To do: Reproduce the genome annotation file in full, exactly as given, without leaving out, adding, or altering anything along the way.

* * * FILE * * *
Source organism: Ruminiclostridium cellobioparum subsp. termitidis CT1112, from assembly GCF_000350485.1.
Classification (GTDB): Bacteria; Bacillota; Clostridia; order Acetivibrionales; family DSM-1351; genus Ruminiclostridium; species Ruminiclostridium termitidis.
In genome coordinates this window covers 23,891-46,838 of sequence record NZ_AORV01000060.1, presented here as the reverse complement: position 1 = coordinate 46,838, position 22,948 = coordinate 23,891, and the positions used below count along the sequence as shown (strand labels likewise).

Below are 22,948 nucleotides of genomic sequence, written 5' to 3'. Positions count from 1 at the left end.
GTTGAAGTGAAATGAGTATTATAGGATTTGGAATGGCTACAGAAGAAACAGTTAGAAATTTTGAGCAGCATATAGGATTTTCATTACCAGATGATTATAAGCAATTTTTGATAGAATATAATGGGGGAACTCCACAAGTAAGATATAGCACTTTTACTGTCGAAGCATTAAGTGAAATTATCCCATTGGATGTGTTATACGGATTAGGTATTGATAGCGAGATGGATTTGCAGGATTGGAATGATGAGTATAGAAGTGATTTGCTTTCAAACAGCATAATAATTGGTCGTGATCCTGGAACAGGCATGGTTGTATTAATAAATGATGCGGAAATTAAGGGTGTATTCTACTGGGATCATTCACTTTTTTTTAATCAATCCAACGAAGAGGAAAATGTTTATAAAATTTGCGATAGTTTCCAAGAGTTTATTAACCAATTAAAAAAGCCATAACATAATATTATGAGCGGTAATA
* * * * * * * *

Source organism: Ruminiclostridium cellobioparum subsp. termitidis CT1112, from assembly GCF_000350485.1.
Classification (GTDB): Bacteria; Bacillota; Clostridia; order Acetivibrionales; family DSM-1351; genus Ruminiclostridium; species Ruminiclostridium termitidis.
In genome coordinates this window covers 23,891-46,838 of sequence record NZ_AORV01000060.1, presented here as the reverse complement: position 1 = coordinate 46,838, position 22,948 = coordinate 23,891, and the positions used below count along the sequence as shown (strand labels likewise).

Below are 22,948 nucleotides of genomic sequence, written 5' to 3'. Positions count from 1 at the left end.
GTTGAAGTGAAATGAGTATTATAGGATTTGGAATGGCTACAGAAGAAACAGTTAGAAATTTTGAGCAGCATATAGGATTTTCATTACCAGATGATTATAAGCAATTTTTGATAGAATATAATGGGGGAACTCCACAAGTAAGATATAGCACTTTTACTGTCGAAGCATTAAGTGAAATTATCCCATTGGATGTGTTATACGGATTAGGTATTGATAGCGAGATGGATTTGCAGGATTGGAATGATGAGTATAGAAGTGATTTGCTTTCAAACAGCATAATAATTGGTCGTGATCCTGGAACAGGCATGGTTGTATTAATAAATGATGCGGAAATTAAGGGTGTATTCTACTGGGATCATTCACTTTTTTTTAATCAATCCAACGAAGAGGAAAATGTTTATAAAATTTGCGATAGTTTCCAAGAGTTTATTAACCAATTAAAAAAGCCATAACATAATATTATGAGCGGTAATA